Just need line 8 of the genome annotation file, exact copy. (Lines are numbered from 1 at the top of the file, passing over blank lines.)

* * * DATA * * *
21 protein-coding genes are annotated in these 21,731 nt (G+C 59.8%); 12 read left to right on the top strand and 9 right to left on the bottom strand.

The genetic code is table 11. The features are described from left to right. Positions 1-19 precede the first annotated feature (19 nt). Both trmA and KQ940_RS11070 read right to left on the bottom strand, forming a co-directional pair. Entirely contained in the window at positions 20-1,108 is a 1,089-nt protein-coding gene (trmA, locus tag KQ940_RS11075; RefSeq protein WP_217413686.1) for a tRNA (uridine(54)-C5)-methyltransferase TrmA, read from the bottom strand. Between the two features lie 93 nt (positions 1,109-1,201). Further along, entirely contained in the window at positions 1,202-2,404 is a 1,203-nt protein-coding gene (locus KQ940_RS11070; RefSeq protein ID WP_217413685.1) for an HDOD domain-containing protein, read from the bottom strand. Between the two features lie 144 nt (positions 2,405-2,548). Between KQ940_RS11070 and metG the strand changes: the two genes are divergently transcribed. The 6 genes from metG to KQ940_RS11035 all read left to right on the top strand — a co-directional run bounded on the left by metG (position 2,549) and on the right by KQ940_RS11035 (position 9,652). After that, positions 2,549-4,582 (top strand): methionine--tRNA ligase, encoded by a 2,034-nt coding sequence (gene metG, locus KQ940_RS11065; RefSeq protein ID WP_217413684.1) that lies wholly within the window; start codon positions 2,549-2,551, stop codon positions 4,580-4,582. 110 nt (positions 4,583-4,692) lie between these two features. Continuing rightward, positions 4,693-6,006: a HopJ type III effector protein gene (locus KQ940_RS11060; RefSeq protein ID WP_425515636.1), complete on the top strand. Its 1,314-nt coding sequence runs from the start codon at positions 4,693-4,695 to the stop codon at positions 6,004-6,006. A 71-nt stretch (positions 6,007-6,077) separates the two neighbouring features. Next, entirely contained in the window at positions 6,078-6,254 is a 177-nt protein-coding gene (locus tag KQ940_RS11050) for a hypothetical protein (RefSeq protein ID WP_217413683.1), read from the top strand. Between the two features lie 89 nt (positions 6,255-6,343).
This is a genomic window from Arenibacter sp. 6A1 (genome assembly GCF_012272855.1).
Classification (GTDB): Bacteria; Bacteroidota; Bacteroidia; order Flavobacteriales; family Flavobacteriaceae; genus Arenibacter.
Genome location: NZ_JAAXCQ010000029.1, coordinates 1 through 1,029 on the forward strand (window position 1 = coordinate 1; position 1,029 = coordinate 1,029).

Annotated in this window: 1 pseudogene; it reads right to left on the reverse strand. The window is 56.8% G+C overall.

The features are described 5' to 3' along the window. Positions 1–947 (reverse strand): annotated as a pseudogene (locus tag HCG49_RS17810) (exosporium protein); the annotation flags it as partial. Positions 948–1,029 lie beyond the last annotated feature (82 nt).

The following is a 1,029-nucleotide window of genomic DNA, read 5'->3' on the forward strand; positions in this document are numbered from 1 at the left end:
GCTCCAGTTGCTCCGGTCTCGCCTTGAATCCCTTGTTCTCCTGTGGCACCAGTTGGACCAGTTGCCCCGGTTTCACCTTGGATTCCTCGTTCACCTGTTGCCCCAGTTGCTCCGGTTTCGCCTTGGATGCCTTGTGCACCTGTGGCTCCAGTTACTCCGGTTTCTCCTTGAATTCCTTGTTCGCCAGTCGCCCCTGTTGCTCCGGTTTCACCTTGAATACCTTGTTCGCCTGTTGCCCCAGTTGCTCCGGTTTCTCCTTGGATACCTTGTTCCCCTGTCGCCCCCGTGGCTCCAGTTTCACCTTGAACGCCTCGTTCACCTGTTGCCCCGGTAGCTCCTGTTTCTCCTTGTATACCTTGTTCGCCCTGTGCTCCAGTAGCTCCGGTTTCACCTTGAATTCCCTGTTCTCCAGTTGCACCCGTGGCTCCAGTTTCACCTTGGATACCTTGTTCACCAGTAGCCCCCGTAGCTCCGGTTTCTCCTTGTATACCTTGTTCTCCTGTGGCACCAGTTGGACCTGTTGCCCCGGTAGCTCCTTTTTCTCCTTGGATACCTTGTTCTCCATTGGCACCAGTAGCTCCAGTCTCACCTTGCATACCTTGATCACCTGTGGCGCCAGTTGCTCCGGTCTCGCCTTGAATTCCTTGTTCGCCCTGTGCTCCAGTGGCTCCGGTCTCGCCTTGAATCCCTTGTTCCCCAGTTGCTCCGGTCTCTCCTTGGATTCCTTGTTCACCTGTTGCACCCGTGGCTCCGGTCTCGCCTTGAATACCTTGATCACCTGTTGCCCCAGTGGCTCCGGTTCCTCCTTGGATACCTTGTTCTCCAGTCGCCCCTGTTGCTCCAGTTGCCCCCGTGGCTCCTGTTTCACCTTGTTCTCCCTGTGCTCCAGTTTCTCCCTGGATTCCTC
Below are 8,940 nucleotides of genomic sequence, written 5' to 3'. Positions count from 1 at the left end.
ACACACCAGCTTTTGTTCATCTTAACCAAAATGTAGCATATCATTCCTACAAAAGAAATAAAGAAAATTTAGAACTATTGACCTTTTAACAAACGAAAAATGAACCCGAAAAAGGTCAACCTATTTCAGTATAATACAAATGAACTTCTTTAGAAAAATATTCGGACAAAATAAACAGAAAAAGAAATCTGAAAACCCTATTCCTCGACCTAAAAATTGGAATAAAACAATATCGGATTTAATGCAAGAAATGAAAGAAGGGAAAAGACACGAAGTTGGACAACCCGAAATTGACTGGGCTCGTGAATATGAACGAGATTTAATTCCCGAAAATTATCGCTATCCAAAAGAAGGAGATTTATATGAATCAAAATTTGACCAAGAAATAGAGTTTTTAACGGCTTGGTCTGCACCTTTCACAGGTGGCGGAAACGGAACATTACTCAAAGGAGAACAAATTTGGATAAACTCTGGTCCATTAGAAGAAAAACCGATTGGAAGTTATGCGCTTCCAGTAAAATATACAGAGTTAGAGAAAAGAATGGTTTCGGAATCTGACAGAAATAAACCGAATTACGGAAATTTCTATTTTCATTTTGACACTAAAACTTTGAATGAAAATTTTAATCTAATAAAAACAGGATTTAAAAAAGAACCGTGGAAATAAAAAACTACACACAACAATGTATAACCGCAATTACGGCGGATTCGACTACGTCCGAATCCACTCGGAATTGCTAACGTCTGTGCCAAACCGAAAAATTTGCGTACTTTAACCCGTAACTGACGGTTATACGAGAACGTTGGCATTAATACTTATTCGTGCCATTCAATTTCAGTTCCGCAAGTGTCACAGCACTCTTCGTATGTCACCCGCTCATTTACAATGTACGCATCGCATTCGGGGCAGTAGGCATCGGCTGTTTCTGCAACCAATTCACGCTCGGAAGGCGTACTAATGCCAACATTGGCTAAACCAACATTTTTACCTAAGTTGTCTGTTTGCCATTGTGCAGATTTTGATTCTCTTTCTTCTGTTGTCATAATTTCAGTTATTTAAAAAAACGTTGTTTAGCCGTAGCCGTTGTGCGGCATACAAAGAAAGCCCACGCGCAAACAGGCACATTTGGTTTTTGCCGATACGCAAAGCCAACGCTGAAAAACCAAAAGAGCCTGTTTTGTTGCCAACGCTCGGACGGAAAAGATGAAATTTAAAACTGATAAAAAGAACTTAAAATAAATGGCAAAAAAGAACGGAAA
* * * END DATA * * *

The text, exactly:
The following is a 1,029-nucleotide window of genomic DNA, read 5'->3' on the forward strand; positions in this document are numbered from 1 at the left end: